It’s a John Le Carré book, so you know that someone is going to get screwed in the end. In his Cold War books, which were on the whole more subtle in their plotting if not as deft in their characterization, it wasn’t always possible to tell who was doing just what to whom, because the characters themselves did not know for sure, and the looking-glass effect was one of his points about the superpower confrontation. I remember that Le Carré endings would unfold in my mind for hours, or sometimes days, as I turned events around and around, each flip revealing more possible layers of deception and intent. A Most Wanted Man is not like that.
The ending, when it comes, is hard and brutal, upending the carefully balanced forces Le Carré has spent the book detailing. It’s his comment on how the shadowy worlds of espionage, private banking, and the fight against Islamist-inspired terrorism worked in the middle part of this century’s first decade, when he was writing this book. There are subtle planners, updated versions of his Cold War subjects who were often skilled improvisers (both bankers and spies in this book observe that one of the few true constants of dealing with clients is the cock-up), and then there are people who don’t care about any of that and just want to blow things up. That last group, when they come from the US government, have the power to do nearly anything, though they seem to have neither the will nor the wit to do anything except smash and grab.
Parts of this book — most of its scenes, in fact — are very good indeed. His portrait of the banker Tommy Brue is idealized but melancholy, a representative (he thinks) of a world that has passed, enjoying one last tilt to redeem both his personal choices and the sins of his father. On the other hand, he falls for the much younger woman (though she is no naif, at 35) who starts as an adversary. On the other other hand, Brue the character knows that his interest is terribly cliché. On the other other other, Le Carré still lets it happen in his book. Brue also stands in for waning British power in a world order that has long since passed the main action to other players. The Brits are still subtler and cleverer, and willing to do more or less the right thing. Le Carré hasn’t changed in that regard.
Annabel Richter rings true as a committed German lawyer who acts as an advocate for people in irregular immigration situations in Germany. I’ve met her type in various guises during the nearly two decades I have lived in Germany, and Le Carré sketches this character very well, complete with the personal dynamics within the non-profit where she works, and the mix of competitiveness with a complex relationship toward the privilege of her family background. She’s also a step ahead of Brue in recognizing that he will fall for her, and not above using that for her goals.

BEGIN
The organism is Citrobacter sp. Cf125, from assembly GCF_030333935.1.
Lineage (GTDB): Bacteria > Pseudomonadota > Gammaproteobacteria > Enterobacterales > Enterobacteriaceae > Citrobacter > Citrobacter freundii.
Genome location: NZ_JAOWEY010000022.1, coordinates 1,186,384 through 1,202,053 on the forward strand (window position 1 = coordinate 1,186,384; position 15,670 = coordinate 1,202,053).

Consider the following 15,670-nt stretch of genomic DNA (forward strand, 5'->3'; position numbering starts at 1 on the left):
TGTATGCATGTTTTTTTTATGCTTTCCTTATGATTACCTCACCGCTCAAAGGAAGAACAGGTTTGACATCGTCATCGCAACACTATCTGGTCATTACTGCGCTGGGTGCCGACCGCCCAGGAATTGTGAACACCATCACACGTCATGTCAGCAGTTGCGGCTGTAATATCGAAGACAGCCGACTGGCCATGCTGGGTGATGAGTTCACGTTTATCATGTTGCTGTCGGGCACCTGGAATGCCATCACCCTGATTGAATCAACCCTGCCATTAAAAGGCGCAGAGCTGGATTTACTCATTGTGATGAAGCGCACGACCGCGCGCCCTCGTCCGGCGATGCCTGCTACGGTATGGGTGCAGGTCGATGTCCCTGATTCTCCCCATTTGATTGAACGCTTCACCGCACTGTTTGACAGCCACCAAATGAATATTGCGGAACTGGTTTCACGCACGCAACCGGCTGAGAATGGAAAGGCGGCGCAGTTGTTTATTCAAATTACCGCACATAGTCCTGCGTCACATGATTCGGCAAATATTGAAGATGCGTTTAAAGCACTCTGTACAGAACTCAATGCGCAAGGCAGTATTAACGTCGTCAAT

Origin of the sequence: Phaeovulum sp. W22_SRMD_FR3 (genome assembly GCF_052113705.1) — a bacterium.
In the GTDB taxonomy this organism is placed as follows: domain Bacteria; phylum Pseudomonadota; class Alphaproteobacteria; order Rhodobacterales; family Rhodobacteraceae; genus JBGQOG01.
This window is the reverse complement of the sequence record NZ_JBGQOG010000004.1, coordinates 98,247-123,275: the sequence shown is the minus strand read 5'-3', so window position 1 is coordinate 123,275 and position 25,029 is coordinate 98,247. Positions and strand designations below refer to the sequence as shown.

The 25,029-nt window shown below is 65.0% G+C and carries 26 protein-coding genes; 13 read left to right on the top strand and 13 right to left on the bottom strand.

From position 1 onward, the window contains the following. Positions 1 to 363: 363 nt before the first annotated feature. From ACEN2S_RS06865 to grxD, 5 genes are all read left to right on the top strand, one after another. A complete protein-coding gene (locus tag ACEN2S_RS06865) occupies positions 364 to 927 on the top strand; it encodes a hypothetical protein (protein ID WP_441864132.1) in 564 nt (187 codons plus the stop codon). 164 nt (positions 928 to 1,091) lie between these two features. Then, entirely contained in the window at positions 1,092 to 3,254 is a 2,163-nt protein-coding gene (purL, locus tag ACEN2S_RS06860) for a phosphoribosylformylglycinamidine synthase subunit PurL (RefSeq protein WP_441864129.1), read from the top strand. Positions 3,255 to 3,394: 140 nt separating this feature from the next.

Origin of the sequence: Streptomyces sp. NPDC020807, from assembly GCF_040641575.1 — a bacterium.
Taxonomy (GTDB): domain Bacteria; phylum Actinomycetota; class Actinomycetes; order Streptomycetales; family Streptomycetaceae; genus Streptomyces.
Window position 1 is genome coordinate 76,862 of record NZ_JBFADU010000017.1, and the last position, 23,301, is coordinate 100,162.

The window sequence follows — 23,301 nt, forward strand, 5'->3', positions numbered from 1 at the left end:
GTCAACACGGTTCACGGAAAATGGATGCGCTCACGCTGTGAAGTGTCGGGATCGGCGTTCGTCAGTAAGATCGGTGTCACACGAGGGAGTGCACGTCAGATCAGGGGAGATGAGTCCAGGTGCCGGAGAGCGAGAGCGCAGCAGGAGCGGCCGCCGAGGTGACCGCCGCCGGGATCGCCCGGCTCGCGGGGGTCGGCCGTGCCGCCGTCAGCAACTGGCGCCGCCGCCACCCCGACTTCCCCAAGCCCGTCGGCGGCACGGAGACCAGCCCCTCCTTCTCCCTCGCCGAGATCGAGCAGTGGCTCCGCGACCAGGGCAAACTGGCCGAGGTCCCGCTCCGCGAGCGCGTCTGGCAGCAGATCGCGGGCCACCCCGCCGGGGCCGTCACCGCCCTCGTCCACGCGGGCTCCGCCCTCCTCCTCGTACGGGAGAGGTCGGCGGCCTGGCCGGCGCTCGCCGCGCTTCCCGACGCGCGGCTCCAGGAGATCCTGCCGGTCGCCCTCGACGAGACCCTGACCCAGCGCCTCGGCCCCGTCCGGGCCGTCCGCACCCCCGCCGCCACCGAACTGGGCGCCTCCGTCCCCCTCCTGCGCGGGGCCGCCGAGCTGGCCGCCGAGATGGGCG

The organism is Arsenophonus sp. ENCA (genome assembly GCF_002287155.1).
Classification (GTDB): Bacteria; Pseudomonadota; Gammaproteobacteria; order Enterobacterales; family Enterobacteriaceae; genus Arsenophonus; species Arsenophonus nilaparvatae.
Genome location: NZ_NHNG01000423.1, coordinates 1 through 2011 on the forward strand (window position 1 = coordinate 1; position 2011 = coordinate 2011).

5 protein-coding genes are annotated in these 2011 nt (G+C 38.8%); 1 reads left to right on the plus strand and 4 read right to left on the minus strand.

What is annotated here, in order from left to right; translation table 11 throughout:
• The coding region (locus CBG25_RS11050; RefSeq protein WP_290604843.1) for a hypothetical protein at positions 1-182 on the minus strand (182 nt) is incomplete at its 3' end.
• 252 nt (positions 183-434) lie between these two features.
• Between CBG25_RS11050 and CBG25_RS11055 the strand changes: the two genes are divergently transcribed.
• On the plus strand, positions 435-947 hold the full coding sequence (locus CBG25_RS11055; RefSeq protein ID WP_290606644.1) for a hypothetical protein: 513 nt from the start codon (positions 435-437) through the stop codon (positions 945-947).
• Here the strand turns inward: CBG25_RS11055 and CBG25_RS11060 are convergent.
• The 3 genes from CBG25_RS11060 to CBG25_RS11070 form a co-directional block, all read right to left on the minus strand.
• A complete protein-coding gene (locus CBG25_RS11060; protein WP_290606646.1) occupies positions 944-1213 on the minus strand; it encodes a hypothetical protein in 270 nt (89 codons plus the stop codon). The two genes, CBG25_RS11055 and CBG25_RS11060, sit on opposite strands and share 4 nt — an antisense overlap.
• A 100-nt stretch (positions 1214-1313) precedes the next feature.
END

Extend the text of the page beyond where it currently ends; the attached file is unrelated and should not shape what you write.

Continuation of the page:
As Le Carré depicts the German organizations that take an interest in one of Richter’s clients, none of them are very good at what they do. They are torn by internal ambitions, altogether too scared of repeating the mistakes of Germany’s totalitarian past, and run by committees. It’s accurate as far as it goes, but I think the view Le Carré shows underestimates the organizations’ strengths and effectiveness. He’s not as bad as a Brexiteer who can’t believe the German auto industry won’t upend a broad-based consensus and deliver concessions to London from the EU; he isn’t quite as far gone as someone who can’t conceive that clever wordplay is not as important in German policymaking as it is in Westminster; but he is on the spectrum of both. The Brits have the lineage and the tradition and the brains, and yet it’s the Germans who are running the show, how can that be? (The only thing worse, as seen here, is when the Americans show up.)
The third key figure is a mysterious young man who has turned up in Hamburg, where he definitely should not be, with resources that he definitely should not have. Issa is initially a bit of a cipher; readers see him bounced around, more an object than a subject, and a secretive one at that. Le Carré fills in his story skillfully, revealing just enough for readers to reconsider previous developments in a new light. His actions, infuriating as they are to other characters, fit well with descriptions I have read about people who have gone through similar experiences. I’m fortunate not to have met any myself.
With these pieces on the board, the game goes back and forth, observed by several German organizations, British intelligence, and, inevitably, the Americans. One of the best touches, I thought, was the uncertainty about who is the title character. Some people come into their prime, some reveal that they are out of their depth, and Le Carré invites readers to sympathize with almost all of them. It’s a tense ride, as interests clash, stakes rise, and people insist on being people rather than just filling roles. Le Carré’s mastery shows in how he drew me in to care about nearly all of them. Which is why I was put off more than usually so by the ending. The lack of satisfaction is exactly the author’s point, but knowing that didn’t help. It isn’t great tragedy that arises from the inherent flaws of the characters; it’s characters getting knocked over by something that doesn’t even care who they are. That’s apparently how Le Carré saw the era he was writing about, and having lived through that period it’s hard to disagree completely, but the ending irritated me anyway.